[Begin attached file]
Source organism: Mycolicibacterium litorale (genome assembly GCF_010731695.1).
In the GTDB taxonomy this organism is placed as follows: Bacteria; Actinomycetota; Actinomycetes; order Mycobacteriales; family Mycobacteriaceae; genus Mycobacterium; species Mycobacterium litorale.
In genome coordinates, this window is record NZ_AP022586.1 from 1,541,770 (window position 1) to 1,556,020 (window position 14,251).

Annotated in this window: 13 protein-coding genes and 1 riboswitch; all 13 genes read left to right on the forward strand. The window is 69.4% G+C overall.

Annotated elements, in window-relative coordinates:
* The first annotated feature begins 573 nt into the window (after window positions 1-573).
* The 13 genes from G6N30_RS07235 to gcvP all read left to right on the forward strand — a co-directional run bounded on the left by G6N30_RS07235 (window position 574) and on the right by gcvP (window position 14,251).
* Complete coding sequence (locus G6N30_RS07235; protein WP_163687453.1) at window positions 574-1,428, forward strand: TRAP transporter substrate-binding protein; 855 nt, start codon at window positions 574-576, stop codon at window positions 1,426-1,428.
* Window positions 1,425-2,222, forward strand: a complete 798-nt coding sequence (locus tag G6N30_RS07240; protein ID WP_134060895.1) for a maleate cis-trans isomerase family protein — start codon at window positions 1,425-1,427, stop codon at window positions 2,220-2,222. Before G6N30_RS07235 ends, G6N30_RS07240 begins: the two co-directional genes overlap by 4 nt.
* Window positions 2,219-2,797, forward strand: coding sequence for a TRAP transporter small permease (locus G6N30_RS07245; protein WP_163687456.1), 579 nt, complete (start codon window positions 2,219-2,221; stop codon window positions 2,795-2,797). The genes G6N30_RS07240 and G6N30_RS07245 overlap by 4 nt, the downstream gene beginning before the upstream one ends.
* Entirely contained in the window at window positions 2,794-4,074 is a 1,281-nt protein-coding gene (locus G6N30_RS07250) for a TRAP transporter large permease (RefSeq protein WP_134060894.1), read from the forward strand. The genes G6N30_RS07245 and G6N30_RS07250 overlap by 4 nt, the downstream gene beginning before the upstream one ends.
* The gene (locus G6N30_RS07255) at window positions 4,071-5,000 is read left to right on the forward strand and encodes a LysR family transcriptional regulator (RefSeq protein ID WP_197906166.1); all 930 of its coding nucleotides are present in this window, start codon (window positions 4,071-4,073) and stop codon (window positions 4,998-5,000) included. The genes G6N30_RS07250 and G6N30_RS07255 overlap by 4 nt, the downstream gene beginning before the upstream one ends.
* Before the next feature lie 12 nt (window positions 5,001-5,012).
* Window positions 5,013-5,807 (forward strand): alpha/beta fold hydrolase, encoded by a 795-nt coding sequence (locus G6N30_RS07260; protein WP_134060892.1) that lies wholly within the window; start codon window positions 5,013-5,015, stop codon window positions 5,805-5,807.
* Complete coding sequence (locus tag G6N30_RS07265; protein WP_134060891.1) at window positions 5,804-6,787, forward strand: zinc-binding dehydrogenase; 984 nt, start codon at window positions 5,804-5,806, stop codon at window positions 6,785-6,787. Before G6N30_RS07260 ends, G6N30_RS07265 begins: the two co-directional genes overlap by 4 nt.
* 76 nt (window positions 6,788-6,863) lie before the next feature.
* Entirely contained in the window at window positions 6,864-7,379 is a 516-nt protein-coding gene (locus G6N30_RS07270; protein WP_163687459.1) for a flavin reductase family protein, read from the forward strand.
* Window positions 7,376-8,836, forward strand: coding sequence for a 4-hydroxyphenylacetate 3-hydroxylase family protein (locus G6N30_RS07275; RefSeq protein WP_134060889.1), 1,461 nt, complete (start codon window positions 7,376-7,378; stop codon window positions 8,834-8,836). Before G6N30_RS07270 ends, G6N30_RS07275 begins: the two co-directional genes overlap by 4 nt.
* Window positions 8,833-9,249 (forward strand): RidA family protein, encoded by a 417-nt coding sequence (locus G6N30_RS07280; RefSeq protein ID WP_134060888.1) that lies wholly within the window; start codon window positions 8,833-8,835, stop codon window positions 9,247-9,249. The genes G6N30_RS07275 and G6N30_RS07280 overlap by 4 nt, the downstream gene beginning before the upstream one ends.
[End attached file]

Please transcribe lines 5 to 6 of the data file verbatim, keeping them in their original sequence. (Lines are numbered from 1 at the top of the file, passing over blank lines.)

Annotated elements, in window-relative coordinates:
* The first annotated feature begins 573 nt into the window (after window positions 1-573).